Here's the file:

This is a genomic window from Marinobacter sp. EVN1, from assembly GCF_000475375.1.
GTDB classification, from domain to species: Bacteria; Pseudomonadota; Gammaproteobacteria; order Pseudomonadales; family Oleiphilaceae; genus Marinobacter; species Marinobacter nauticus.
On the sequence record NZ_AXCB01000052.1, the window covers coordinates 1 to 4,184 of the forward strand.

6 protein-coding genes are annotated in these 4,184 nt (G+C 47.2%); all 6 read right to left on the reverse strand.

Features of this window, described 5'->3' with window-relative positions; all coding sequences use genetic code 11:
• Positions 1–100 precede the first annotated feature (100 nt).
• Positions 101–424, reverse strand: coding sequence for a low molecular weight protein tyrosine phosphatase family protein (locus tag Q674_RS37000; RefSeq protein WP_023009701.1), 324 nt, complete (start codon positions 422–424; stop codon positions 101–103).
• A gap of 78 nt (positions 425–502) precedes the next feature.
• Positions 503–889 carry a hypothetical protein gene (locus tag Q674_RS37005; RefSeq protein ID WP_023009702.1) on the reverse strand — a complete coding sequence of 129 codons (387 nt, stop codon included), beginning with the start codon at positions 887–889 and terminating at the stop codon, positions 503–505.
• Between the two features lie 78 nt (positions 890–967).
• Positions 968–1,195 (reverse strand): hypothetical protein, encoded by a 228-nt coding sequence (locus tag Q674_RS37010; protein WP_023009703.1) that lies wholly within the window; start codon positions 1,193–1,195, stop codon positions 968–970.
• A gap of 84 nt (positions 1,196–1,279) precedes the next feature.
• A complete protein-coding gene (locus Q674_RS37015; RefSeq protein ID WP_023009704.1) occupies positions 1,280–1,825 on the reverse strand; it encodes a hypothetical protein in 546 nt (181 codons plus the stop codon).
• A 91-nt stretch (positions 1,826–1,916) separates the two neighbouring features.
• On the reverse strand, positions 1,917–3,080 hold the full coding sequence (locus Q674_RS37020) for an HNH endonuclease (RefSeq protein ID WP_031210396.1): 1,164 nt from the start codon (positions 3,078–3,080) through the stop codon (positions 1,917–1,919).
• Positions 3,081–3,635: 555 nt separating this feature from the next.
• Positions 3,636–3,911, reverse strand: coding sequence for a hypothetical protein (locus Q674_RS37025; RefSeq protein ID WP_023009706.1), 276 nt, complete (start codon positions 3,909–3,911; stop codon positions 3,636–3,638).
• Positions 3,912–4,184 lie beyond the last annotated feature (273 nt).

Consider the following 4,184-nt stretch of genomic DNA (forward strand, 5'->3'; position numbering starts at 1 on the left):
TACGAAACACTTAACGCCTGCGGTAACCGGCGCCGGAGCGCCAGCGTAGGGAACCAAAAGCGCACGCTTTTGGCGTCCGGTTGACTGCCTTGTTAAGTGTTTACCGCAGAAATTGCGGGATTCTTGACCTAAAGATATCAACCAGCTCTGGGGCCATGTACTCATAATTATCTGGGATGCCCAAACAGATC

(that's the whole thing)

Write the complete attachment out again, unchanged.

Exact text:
This is a genomic window from Marinobacter sp. EVN1, from assembly GCF_000475375.1.
GTDB classification, from domain to species: Bacteria; Pseudomonadota; Gammaproteobacteria; order Pseudomonadales; family Oleiphilaceae; genus Marinobacter; species Marinobacter nauticus.
On the sequence record NZ_AXCB01000052.1, the window covers coordinates 1 to 4,184 of the forward strand.

6 protein-coding genes are annotated in these 4,184 nt (G+C 47.2%); all 6 read right to left on the reverse strand.

Features of this window, described 5'->3' with window-relative positions; all coding sequences use genetic code 11:
• Positions 1–100 precede the first annotated feature (100 nt).
• Positions 101–424, reverse strand: coding sequence for a low molecular weight protein tyrosine phosphatase family protein (locus tag Q674_RS37000; RefSeq protein WP_023009701.1), 324 nt, complete (start codon positions 422–424; stop codon positions 101–103).
• A gap of 78 nt (positions 425–502) precedes the next feature.
• Positions 503–889 carry a hypothetical protein gene (locus tag Q674_RS37005; RefSeq protein ID WP_023009702.1) on the reverse strand — a complete coding sequence of 129 codons (387 nt, stop codon included), beginning with the start codon at positions 887–889 and terminating at the stop codon, positions 503–505.
• Between the two features lie 78 nt (positions 890–967).
• Positions 968–1,195 (reverse strand): hypothetical protein, encoded by a 228-nt coding sequence (locus tag Q674_RS37010; protein WP_023009703.1) that lies wholly within the window; start codon positions 1,193–1,195, stop codon positions 968–970.
• A gap of 84 nt (positions 1,196–1,279) precedes the next feature.
• A complete protein-coding gene (locus Q674_RS37015; RefSeq protein ID WP_023009704.1) occupies positions 1,280–1,825 on the reverse strand; it encodes a hypothetical protein in 546 nt (181 codons plus the stop codon).
• A 91-nt stretch (positions 1,826–1,916) separates the two neighbouring features.
• On the reverse strand, positions 1,917–3,080 hold the full coding sequence (locus Q674_RS37020) for an HNH endonuclease (RefSeq protein ID WP_031210396.1): 1,164 nt from the start codon (positions 3,078–3,080) through the stop codon (positions 1,917–1,919).
• Positions 3,081–3,635: 555 nt separating this feature from the next.
• Positions 3,636–3,911, reverse strand: coding sequence for a hypothetical protein (locus Q674_RS37025; RefSeq protein ID WP_023009706.1), 276 nt, complete (start codon positions 3,909–3,911; stop codon positions 3,636–3,638).
• Positions 3,912–4,184 lie beyond the last annotated feature (273 nt).

Consider the following 4,184-nt stretch of genomic DNA (forward strand, 5'->3'; position numbering starts at 1 on the left):
TACGAAACACTTAACGCCTGCGGTAACCGGCGCCGGAGCGCCAGCGTAGGGAACCAAAAGCGCACGCTTTTGGCGTCCGGTTGACTGCCTTGTTAAGTGTTTACCGCAGAAATTGCGGGATTCTTGACCTAAAGATATCAACCAGCTCTGGGGCCATGTACTCATAATTATCTGGGATGCCCAAACAGATC